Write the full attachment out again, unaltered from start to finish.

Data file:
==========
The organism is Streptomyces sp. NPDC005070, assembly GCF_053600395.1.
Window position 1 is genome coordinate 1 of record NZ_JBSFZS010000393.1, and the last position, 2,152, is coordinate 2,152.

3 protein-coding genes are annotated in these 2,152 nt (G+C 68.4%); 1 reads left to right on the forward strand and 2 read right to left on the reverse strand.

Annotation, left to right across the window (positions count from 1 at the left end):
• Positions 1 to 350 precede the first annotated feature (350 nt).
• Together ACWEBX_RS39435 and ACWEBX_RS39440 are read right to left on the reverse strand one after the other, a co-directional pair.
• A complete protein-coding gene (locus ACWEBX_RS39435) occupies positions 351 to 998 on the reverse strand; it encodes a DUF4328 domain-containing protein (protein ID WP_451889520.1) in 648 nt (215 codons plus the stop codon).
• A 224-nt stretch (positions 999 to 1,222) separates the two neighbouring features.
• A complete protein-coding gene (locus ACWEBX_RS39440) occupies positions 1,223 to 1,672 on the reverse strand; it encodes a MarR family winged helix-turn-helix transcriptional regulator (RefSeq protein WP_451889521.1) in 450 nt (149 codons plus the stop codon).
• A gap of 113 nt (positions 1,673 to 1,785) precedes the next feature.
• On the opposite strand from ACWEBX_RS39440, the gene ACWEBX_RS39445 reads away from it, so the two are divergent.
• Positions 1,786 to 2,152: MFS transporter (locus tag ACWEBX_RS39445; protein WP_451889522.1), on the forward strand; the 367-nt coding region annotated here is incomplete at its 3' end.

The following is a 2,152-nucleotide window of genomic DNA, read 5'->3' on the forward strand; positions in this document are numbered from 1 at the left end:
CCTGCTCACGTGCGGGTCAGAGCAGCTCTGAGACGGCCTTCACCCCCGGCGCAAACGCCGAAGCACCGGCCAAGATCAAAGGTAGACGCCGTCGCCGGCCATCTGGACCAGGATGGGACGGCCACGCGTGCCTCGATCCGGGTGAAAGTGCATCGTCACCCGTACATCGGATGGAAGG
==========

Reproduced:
The organism is Streptomyces sp. NPDC005070, assembly GCF_053600395.1.
Window position 1 is genome coordinate 1 of record NZ_JBSFZS010000393.1, and the last position, 2,152, is coordinate 2,152.

3 protein-coding genes are annotated in these 2,152 nt (G+C 68.4%); 1 reads left to right on the forward strand and 2 read right to left on the reverse strand.

Annotation, left to right across the window (positions count from 1 at the left end):
• Positions 1 to 350 precede the first annotated feature (350 nt).
• Together ACWEBX_RS39435 and ACWEBX_RS39440 are read right to left on the reverse strand one after the other, a co-directional pair.
• A complete protein-coding gene (locus ACWEBX_RS39435) occupies positions 351 to 998 on the reverse strand; it encodes a DUF4328 domain-containing protein (protein ID WP_451889520.1) in 648 nt (215 codons plus the stop codon).
• A 224-nt stretch (positions 999 to 1,222) separates the two neighbouring features.
• A complete protein-coding gene (locus ACWEBX_RS39440) occupies positions 1,223 to 1,672 on the reverse strand; it encodes a MarR family winged helix-turn-helix transcriptional regulator (RefSeq protein WP_451889521.1) in 450 nt (149 codons plus the stop codon).
• A gap of 113 nt (positions 1,673 to 1,785) precedes the next feature.
• On the opposite strand from ACWEBX_RS39440, the gene ACWEBX_RS39445 reads away from it, so the two are divergent.
• Positions 1,786 to 2,152: MFS transporter (locus tag ACWEBX_RS39445; protein WP_451889522.1), on the forward strand; the 367-nt coding region annotated here is incomplete at its 3' end.

The following is a 2,152-nucleotide window of genomic DNA, read 5'->3' on the forward strand; positions in this document are numbered from 1 at the left end:
CCTGCTCACGTGCGGGTCAGAGCAGCTCTGAGACGGCCTTCACCCCCGGCGCAAACGCCGAAGCACCGGCCAAGATCAAAGGTAGACGCCGTCGCCGGCCATCTGGACCAGGATGGGACGGCCACGCGTGCCTCGATCCGGGTGAAAGTGCATCGTCACCCGTACATCGGATGGAAGG